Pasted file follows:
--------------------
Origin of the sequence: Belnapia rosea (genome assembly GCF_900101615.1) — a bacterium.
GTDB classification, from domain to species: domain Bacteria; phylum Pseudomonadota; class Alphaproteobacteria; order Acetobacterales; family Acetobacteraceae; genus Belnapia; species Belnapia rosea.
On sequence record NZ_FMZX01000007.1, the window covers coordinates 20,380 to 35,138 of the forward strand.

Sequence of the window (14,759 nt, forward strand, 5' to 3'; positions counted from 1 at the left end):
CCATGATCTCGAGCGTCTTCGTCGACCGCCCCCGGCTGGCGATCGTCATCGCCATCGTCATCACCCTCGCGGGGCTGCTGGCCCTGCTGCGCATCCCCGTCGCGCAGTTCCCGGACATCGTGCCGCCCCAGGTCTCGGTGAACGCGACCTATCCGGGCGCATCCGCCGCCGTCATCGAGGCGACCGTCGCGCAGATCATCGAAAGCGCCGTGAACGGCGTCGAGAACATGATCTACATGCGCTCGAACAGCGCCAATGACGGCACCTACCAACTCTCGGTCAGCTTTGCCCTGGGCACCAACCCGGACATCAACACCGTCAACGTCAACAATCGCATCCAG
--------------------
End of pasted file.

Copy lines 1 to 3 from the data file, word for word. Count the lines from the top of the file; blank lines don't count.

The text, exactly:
Origin of the sequence: Belnapia rosea (genome assembly GCF_900101615.1) — a bacterium.
GTDB classification, from domain to species: domain Bacteria; phylum Pseudomonadota; class Alphaproteobacteria; order Acetobacterales; family Acetobacteraceae; genus Belnapia; species Belnapia rosea.
On sequence record NZ_FMZX01000007.1, the window covers coordinates 20,380 to 35,138 of the forward strand.